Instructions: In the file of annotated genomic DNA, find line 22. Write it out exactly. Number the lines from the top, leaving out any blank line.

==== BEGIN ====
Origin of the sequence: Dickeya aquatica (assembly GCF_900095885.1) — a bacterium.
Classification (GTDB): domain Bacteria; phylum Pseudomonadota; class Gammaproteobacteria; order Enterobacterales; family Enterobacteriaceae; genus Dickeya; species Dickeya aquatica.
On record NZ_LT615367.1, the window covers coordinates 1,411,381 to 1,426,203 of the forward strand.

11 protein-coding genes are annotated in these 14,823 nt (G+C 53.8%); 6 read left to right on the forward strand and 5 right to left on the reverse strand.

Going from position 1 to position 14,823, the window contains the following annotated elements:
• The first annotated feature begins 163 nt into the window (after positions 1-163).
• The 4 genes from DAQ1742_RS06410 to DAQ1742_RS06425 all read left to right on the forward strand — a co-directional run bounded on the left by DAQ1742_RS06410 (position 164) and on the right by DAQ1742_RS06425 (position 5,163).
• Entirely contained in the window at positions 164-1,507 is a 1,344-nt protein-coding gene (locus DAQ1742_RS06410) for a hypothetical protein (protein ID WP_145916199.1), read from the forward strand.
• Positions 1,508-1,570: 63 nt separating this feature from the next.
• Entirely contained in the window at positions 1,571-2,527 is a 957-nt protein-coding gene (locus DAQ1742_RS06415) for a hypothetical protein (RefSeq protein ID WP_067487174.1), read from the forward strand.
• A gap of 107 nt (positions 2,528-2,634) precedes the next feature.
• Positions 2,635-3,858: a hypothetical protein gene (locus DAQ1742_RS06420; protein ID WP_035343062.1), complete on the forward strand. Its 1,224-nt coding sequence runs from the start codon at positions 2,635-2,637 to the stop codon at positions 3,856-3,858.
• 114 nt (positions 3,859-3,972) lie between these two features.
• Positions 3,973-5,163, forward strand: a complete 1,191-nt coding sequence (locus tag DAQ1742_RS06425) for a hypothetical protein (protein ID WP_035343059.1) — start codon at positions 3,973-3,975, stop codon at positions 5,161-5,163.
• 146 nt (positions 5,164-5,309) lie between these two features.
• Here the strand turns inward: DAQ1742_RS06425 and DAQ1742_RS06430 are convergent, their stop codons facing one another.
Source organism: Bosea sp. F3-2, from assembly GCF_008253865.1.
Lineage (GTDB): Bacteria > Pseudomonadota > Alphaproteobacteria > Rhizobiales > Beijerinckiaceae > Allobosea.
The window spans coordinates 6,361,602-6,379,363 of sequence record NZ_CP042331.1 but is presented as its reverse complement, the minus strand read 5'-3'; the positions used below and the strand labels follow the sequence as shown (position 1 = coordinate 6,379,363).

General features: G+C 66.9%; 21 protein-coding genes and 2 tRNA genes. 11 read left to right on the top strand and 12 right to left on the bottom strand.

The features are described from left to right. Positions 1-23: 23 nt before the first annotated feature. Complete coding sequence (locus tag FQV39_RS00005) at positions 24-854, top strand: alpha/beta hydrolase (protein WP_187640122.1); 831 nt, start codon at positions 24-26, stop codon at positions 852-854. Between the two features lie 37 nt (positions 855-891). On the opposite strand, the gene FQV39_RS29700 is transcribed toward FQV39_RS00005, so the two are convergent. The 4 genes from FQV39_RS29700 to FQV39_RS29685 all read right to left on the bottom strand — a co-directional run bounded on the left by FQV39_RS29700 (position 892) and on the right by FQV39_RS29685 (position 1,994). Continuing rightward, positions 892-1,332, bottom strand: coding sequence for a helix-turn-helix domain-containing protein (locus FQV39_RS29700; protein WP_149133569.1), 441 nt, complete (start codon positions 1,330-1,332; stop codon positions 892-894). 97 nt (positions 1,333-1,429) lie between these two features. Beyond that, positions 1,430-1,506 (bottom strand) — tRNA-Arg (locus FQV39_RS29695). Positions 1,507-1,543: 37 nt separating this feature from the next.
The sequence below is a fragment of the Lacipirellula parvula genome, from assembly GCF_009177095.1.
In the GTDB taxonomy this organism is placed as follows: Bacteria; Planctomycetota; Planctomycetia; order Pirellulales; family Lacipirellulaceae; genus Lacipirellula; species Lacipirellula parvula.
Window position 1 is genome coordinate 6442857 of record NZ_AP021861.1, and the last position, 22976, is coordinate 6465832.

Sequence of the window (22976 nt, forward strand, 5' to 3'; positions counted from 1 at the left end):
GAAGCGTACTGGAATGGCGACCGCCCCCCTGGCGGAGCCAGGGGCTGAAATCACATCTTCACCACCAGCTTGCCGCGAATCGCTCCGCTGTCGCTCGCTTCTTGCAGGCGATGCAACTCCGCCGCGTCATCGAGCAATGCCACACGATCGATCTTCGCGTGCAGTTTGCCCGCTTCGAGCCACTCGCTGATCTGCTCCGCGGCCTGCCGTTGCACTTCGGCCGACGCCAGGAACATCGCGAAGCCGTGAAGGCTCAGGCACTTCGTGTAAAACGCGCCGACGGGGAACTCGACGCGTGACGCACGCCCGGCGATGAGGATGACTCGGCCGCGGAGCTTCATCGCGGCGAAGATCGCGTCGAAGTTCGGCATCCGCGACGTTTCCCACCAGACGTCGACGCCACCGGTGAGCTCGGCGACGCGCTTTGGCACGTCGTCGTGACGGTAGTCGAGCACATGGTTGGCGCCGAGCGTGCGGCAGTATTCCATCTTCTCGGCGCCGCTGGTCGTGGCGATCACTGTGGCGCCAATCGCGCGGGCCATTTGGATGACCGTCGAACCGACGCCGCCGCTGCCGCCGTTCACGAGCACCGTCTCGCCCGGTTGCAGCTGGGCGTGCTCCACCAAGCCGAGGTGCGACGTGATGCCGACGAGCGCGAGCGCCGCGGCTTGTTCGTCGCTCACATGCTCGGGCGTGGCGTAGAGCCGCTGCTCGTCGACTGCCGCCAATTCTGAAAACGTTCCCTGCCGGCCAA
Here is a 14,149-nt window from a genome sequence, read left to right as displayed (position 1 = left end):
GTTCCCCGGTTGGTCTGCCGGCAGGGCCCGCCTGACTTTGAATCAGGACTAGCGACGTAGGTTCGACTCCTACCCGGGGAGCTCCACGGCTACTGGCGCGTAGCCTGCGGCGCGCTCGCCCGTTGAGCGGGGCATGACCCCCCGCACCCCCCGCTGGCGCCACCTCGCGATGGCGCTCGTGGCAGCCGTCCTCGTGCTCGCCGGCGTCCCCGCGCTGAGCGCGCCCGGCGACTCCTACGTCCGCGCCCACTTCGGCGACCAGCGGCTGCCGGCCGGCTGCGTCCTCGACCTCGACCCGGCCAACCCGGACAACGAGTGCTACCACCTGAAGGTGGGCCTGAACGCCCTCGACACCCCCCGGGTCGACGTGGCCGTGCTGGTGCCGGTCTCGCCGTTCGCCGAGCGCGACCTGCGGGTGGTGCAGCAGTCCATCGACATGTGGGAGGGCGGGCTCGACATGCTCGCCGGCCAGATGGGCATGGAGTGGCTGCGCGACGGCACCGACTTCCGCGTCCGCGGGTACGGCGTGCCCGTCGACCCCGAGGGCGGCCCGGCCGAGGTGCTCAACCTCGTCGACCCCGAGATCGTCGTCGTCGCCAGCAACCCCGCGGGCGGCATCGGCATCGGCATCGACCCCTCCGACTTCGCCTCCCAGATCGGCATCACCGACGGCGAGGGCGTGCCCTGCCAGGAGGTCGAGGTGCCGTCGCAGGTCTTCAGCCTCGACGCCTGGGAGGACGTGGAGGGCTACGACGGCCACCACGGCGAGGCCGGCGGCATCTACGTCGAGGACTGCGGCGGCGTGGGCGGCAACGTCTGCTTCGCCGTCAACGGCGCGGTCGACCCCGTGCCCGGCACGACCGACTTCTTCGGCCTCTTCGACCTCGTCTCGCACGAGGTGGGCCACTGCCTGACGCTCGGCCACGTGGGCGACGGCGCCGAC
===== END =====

The sequence below is a fragment of the Lacipirellula parvula genome, from assembly GCF_009177095.1.